REEF members are the heart of our grassroots marine conservation programs. Divers, snorkelers, and ocean enthusiasts worldwide stand behind our mission.
This month we highlight Annette Felix, who has been a member since 2006. She lives in Tucson, Arizona, and frequently dives and surveys in the Gulf of California, not far from where she lives. Annette recently passed the Level 5 Tropical Eastern Pacific test, which makes her an expert level surveyor in this region! Congratulations on this achievement, Annette! Read more about her experience with REEF below.
When and how did you first volunteer with REEF or become a REEF member? How did you first hear about REEF?
I became a member of REEF in 2006, but I did not start surveying until 2014. I was taking a marine biology class at our local community college in Tucson when I found information about REEF. As an “older” college student (actually very near retirement age), I knew wasn’t going to become a marine biologist. REEF afforded me an opportunity to share my passion for studying marine life while diving and snorkeling through participating in citizen science through fish surveys.
If you have been on a REEF Field Survey, where and what was your trip highlight?
I have been on two REEF Field Survey trips. One to Kona, Hawaii, on the Kona Aggressor and the other on the Rocio del Mar in the Sea of Cortez. I enjoyed both trips immensely. I have a son who lives on the Big Island in Hawaii, and I dive there when visiting him. I like to call the Gulf of California my backyard. It is where I do most of my diving. Living in Arizona, it is the closest ocean. For me diving with experts who can help further my knowledge of the fish from a certain area is very rewarding.
What inspires you to complete REEF surveys? What is the most interesting thing you’ve learned doing a REEF fish survey?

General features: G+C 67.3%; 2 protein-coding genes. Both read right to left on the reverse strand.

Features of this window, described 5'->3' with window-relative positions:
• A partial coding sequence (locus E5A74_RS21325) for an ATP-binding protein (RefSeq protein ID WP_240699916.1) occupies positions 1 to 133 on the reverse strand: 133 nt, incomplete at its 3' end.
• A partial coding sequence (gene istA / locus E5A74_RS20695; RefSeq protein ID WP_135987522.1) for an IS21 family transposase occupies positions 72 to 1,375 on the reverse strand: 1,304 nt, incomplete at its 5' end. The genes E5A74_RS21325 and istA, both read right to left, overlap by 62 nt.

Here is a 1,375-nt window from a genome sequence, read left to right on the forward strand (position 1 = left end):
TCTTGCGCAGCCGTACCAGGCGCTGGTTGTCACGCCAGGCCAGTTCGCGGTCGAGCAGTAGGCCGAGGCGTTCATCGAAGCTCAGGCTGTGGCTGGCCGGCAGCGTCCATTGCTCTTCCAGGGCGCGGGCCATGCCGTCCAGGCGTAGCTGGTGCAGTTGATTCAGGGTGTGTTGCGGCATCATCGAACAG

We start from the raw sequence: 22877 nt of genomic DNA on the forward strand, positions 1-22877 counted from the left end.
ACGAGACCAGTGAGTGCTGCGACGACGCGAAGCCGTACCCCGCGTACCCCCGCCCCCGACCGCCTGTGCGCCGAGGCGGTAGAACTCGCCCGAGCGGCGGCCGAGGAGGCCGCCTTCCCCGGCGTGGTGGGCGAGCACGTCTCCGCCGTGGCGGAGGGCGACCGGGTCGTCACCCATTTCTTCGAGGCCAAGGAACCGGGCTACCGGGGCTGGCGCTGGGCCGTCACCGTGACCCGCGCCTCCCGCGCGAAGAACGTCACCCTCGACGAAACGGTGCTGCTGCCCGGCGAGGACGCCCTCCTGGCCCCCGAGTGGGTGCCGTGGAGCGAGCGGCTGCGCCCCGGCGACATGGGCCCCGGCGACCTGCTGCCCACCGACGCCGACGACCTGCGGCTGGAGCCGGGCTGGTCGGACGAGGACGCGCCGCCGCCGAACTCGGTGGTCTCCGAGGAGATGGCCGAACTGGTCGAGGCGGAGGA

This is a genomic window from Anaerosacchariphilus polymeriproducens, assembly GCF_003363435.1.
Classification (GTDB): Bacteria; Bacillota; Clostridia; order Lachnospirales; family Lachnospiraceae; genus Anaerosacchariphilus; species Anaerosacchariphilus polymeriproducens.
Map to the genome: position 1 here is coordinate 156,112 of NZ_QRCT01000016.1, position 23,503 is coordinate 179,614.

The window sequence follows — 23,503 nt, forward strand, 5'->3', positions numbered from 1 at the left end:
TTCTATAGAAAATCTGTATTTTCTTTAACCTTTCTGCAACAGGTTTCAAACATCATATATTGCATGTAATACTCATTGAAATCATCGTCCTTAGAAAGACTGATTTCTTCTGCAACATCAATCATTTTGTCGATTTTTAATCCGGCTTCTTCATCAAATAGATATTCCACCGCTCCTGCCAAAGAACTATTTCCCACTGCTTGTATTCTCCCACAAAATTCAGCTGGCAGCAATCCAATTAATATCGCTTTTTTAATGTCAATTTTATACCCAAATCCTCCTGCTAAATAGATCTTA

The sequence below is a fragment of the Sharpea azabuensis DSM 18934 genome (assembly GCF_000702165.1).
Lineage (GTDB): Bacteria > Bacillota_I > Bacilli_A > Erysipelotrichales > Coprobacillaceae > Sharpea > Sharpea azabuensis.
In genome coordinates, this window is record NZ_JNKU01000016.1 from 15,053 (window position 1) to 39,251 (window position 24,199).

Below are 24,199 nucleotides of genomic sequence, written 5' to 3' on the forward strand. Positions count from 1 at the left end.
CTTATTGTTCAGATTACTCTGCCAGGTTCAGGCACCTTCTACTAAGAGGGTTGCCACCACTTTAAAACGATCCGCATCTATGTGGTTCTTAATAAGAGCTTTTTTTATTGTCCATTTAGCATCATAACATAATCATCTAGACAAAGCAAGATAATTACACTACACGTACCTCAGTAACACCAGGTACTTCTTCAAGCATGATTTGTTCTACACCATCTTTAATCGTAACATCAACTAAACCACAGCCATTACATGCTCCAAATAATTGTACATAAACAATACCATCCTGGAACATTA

I have tried to dive without my yellow REEF slate and underwater paper, but I just can’t! I find that as I do surveys, fish that I haven’t seen before seem to appear in areas I have been diving for years. I feel I am more focused when I am surveying and I am learning where different species like to hang out, such as sandy bottom, splash zone, hidden in cracks, etc. I enjoy spending extra time watching the behaviors of the fish, too.
What is your favorite part about being a REEF member?
REEF has many benefits, but my favorites are the extensive database that can be searched many different ways, Field Survey Trips, a great group of mentors/experts, and fun Fishinars that improve my fish ID skills with handy characteristic clues. Our scuba club in Tucson just signed on to one of their newest endeavors - being a Conservation Partner.
If you had to explain REEF to a friend in a couple of sentences, what would you tell them?
REEF is a place that you can make your diving experience more enriching not only to yourself, but also to the world of marine science. Sharing what you see underwater and entering it into REEF’s database is an important way to help track the health of our oceans.
In your opinion, what is the most important aspect of REEF’s projects and programs?
REEF does many things, but I think that their citizen science Volunteer Fish Survey Project is the most important. They are now surveying in all parts of the world, adding even more regions as I write! I believe the vision to create this comprehensive database through engaging the general public to contribute will have far-reaching rewards to help the fate of our oceans in the future.
What is your favorite fish or marine invertebrate? Why is it your favorite?
I think that it is really hard to choose just one favorite. Each species have characteristics that make them unique. But, if I must choose, it would be the Pacific Seahorse. I never get tired of finding them and tend to spend extra time during my dive observing and photographing them.